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‘The Patronisers Club and the Calculator of Hate’: A Bigoted Focus on Disability Continues

When will the disabled experience be seen and valued in a humane way?

Photo: ifeelstock/Alamy

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I’ll begin with the event. I had a stall selling my books – hands-on has to be done sometimes. The day started well, with sales of my memoir First in the World Somewhere and my poetry collection Come Home Alive. I enjoy meeting people who may like reading my work. Generally, this is a positive experience. 

So how can I describe the incidents that unravelled? 

I like to believe I have a balanced approach to negativity and never make easy assumptions. But sometimes, just sometimes, I want to say: for f*ck’s sake, I’ve had enough.

Amid the charming encounters and the odd signing, there were people who turned ignorance and superiority into an art form. They were well-to-do, reeking of privilege in their clothes, their voices, and even their expressions. All these things, yes, could be dismissed as my working-class prejudices – but when they opened their mouths…

Mine was the first table as people came through the entrance. The first books to browse at a bookselling event. I was proud of my display, with my new poster there in a Perspex frame announcing me:




My postcards were spread around. My smiley face and contact details. Always: writer, poet, speaker. And what did they ask? Patroniser Number One, after a few mumbles and nervous eye contact, muttered ‘oh, selling for charity? How nice for you!’ 

This Penny Pepper – writer, poet, speaker – was speechless (not something that happens often, as all my friends and colleagues would testify). Patroniser Number One was talking a language so remote from mine that I could not possibly comprehend.

Patroniser Two skimmed by a little later, startled when I revealed I had actually written these books – that they were by me, surprisingly enough. They then added: ‘Oh, you write little things for children do you?’ There it was – yet more confirmation that I do not exist and cannot be a writer. I am the charity case; I must be the volunteer for a charity; my default role as any kind of writer is naturally to write for children.

Yet here’s a funny thing. While making these statements, the Patronisers’ Club was browsing my disability erotica collection Desires, which in 2023 celebrates its 20th year. The first story on a single title page is ‘Girls Wank Too’… so perhaps they also had a moment they could not comprehend!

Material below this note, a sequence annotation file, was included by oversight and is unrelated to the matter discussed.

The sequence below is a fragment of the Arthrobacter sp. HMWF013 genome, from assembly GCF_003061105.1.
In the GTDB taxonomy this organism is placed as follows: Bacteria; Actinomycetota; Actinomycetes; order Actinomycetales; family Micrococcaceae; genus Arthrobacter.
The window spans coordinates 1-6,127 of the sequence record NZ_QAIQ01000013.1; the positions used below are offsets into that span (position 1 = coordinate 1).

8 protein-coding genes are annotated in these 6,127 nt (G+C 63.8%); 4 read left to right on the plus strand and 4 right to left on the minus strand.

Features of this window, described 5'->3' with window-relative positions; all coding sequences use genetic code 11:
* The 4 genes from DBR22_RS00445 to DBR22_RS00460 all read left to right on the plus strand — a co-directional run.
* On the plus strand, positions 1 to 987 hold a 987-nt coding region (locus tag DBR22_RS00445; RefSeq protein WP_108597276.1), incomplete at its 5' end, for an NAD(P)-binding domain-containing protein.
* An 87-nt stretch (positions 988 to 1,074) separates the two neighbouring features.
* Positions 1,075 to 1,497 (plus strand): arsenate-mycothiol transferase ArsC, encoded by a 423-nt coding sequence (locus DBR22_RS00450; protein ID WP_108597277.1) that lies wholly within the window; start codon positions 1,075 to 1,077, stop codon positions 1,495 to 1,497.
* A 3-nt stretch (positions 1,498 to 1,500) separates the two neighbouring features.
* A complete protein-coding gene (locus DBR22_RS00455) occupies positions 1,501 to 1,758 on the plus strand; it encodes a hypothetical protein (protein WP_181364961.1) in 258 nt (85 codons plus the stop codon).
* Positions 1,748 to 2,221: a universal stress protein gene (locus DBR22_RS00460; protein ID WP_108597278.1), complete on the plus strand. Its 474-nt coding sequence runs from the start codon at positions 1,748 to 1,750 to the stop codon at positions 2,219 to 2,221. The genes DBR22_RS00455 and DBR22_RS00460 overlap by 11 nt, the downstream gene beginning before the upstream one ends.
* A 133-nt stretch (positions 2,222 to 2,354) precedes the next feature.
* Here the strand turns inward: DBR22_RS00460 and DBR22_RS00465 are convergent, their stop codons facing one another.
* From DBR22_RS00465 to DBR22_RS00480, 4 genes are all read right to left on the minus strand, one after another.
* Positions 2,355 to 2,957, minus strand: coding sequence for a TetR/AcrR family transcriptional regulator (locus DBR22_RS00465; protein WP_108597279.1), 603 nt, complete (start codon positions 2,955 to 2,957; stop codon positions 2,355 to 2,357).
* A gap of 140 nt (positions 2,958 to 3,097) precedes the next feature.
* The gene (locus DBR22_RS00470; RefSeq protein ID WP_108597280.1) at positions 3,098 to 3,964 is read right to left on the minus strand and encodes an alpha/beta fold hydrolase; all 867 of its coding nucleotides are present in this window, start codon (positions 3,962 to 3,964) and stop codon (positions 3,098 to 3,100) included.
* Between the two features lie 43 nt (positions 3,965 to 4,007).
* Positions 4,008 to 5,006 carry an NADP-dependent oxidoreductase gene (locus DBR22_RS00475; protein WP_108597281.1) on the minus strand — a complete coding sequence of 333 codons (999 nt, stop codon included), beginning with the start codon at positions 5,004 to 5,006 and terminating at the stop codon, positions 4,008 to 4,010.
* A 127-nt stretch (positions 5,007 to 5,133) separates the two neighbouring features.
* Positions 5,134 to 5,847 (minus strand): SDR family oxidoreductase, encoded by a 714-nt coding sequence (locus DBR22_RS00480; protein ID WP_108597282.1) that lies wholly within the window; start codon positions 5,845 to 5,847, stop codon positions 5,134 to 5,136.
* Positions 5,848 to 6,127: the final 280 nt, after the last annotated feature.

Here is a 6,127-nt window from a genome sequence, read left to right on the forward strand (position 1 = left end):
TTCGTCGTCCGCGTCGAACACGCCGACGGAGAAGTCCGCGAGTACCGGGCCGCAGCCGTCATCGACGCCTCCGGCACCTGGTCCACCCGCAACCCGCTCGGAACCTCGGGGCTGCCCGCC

A few days later, having a coffee with my partner outside our favourite café in sunny St Leonards-on-Sea, a group of young women walked by. One turned back and yelled something as she looked at us. All I heard was “that spasticated man!” It’s always worse when it isn’t you but a loved one. 

I boiled with an outrage that made me want to vomit. My partner didn’t hear and I realised they were teenagers. Silly, showing-off, teenagers. But that didn’t help the rage.  Again, I’d had enough. 

‘The Price of Sausages: The Telegraph’s Calculator of Hate’

Attacks on disabled people have all too often dressed themselves in the clothes of good housekeeping – as the newspaper’s tax calculator suggests

But these events shrink into proverbial insignificance compared to the vile hate that the Telegraph unloaded on disabled people.

On 1 June, it published an online article containing a handy calculator so readers could work out the proportion of their tax that is spent on welfare. As Stephen Unwin observes in these pages, the calculator was “eerily reminiscent of Nazi attempts to evaluate vulnerable people according to cost”.

And so the abuse continues. Roll up, roll up! See what you pay the lowly scrounger, when the vicious taxman grabs at your hard-earned millions! Who will you fund? The cripple in the chair who you can pity? The idiot boy who’s deaf and dumb? Definitely not the mental case shirker who stayed in bed for a year!

One might ask what the Telegraph meant by ‘welfare costs’. They would not dare – would they? – to ask the same questions about pensions…

The Nazis used the term “useless eaters” to refer to the disabled – there’s more than a hint of that with the Telegraph’s calculator. These attitudes were reflected again recently on Channel 5’s Jeremy Vine, which journalist Frances Ryan recently called out for leading “a debate about ‘cracking down’ on ‘jobless benefits’ for sick people” – with the programme asking: “Is it wrong for taxpayers to fund them indefinitely?”

All human beings within the human family cannot be reduced to such packets of worth; of a capitalist uselessness. In her book Crippled, Ryan maintains that the concept of urging funds for us based on ‘it’ll happen to you one day’ is not the most persuasive when what needs pointing out is that disabled people should be supported now within the same terms that we accept – and love. Funding our NHS and education system. Would the Telegraph create a calculator for the funds that go into these services? 

It all comes to hidden and suppressed narratives; patronisers who have control in the media and beyond, resulting in the interminable wait for the disabled experience to be seen, shared and valued. 

We are only human after all – aren’t we?

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